• Courtney
    I had a good feeling about this one. You see, I loved Lynda Barry's earlier work, "What It Is", the ground-breaking, mold-shattering, genre-defying and above all, inspiring, book about creative writing. I had a sneaking suspicion that she might have adapted the same format with visual art in mind. And I was right. "Picture This" does for art what "What It Is" did for creative writing. They encourage letting go of preconceived notions of "good" an...
  • Lars Guthrie
    Even though I knew Barry has been going off in a different direction, I came in expecting the narrative force of 'Cruddy,' and looking for Marlys and Maybone. Marlys and Maybone are in 'Picture This,' but it's not an autobiographical work like, say, 'ONE! HUNDRED! DEMONS!' If you can't get over your preconceptions of what you think Lynda Barry does, or you are the linear type, this work will be difficult to take in. It's not only a primer for dra...
  • Tristy
    This is the best book about creativity I've ever read. Lynda Barry dives in and out of the dark places using her paintbrush as a life-line. It is so heartening to connect her process of grief and really see how drawing and painting saved her life. Really, there aren't words to describe how good this book is. I'd have to paint and draw and collage my review. Lynda Barry is a life-saver. She gives us all permission to draw like a kid again.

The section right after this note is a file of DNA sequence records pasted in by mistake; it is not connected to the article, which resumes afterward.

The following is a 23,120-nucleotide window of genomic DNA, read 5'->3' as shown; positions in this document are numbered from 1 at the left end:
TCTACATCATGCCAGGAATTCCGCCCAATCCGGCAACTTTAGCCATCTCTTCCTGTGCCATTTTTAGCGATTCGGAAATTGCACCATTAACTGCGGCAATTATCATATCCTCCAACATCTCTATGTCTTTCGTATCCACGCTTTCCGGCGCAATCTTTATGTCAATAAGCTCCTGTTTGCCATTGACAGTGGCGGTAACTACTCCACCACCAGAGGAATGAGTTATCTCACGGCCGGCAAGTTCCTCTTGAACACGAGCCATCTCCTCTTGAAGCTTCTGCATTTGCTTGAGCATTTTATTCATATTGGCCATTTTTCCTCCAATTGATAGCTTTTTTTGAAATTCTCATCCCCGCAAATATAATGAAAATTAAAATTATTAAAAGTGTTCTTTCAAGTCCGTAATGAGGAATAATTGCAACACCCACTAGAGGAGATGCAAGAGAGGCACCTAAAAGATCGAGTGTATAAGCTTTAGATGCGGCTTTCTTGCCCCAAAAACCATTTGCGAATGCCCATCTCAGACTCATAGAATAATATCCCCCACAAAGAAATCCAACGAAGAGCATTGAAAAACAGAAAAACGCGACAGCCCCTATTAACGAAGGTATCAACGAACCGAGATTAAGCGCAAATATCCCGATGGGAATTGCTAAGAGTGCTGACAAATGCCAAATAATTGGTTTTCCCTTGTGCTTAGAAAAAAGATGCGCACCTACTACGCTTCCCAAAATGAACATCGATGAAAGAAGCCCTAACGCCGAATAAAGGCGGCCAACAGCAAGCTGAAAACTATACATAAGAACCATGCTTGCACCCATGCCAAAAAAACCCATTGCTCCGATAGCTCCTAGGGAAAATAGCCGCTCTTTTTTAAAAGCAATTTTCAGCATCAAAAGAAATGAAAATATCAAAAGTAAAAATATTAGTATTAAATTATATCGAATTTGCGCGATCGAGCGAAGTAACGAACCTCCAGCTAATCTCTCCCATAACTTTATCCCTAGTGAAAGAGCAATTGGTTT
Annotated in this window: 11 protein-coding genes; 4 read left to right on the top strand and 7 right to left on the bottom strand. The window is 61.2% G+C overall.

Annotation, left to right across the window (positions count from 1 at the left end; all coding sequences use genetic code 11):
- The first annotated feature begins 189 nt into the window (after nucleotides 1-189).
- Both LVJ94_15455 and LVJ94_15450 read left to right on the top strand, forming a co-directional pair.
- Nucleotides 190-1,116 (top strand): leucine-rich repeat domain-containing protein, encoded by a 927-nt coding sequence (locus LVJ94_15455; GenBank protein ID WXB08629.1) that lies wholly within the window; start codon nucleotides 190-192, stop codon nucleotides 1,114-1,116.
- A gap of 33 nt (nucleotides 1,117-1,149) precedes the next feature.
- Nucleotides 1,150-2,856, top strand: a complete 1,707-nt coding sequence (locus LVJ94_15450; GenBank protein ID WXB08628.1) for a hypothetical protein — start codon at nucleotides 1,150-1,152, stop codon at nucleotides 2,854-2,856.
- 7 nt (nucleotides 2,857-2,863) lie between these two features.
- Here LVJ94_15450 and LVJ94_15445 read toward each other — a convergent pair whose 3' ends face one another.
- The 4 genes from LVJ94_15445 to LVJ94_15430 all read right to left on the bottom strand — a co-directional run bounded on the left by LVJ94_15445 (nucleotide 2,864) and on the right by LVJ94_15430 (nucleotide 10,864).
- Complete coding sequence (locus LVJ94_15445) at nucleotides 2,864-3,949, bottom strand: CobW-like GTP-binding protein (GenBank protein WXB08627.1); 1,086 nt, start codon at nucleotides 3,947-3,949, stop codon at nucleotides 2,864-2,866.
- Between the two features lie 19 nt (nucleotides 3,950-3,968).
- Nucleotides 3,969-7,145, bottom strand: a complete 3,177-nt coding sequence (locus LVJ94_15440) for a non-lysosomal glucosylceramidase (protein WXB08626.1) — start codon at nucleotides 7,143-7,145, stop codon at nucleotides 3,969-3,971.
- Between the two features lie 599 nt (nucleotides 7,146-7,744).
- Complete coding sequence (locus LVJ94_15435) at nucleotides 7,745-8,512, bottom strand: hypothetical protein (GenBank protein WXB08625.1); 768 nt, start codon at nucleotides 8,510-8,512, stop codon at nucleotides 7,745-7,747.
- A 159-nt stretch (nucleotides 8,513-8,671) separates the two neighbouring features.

• Mayda
    This book is in a genre of its own. Maybe that’s a good thing, but I found it difficult to make any sense of it at all. What was the author was trying to achieve? It seems like many of the reviewers lauded this book, but I failed to see much development or importance in the pictures or the accompanying text. Not my cup of tea.
  • Jimmy
    Yes! I like that she elevates mindless doodling to a level worthy of respect.Also check out What It Is, which is about writing.
  • Sundry
    I've decided I love Lynda Barry. This is a sweet, honest book that asks why we start drawing and more importantly, why we stop. I started doodling and drawing again thanks to this book. I took a long time going through it because I wanted to savor it.
  • Liberty
    Lyda Barry messes with our expectations in this fun and funky coloring, craft and do-a-lot book that confuses genre and drags the reader into a strange world where monkeys smoke, little girls do not grow up to be princesses (okay, that bits real) and two creatures called Beak and Trunk have intense conversations, transcribes through morsels that run through the pages like a crazy herd of elephants. It’s hard to pick a favorite theme in this boo...